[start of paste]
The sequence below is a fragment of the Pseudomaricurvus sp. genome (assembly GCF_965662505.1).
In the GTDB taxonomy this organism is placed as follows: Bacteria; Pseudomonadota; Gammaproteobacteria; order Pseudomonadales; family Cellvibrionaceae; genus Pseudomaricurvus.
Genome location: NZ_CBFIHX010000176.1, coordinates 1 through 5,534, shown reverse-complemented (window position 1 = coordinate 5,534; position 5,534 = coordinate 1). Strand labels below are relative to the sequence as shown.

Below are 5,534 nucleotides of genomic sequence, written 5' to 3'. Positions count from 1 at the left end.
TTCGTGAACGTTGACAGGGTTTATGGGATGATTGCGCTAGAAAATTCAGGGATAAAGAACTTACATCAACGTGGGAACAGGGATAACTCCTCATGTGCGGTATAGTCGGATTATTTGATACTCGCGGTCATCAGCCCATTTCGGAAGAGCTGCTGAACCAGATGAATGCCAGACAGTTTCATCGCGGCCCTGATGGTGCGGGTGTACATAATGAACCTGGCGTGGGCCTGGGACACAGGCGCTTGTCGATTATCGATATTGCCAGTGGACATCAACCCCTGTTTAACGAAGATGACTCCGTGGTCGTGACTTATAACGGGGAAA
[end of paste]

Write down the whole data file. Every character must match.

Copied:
The sequence below is a fragment of the Pseudomaricurvus sp. genome (assembly GCF_965662505.1).
In the GTDB taxonomy this organism is placed as follows: Bacteria; Pseudomonadota; Gammaproteobacteria; order Pseudomonadales; family Cellvibrionaceae; genus Pseudomaricurvus.
Genome location: NZ_CBFIHX010000176.1, coordinates 1 through 5,534, shown reverse-complemented (window position 1 = coordinate 5,534; position 5,534 = coordinate 1). Strand labels below are relative to the sequence as shown.

Below are 5,534 nucleotides of genomic sequence, written 5' to 3'. Positions count from 1 at the left end.
TTCGTGAACGTTGACAGGGTTTATGGGATGATTGCGCTAGAAAATTCAGGGATAAAGAACTTACATCAACGTGGGAACAGGGATAACTCCTCATGTGCGGTATAGTCGGATTATTTGATACTCGCGGTCATCAGCCCATTTCGGAAGAGCTGCTGAACCAGATGAATGCCAGACAGTTTCATCGCGGCCCTGATGGTGCGGGTGTACATAATGAACCTGGCGTGGGCCTGGGACACAGGCGCTTGTCGATTATCGATATTGCCAGTGGACATCAACCCCTGTTTAACGAAGATGACTCCGTGGTCGTGACTTATAACGGGGAAA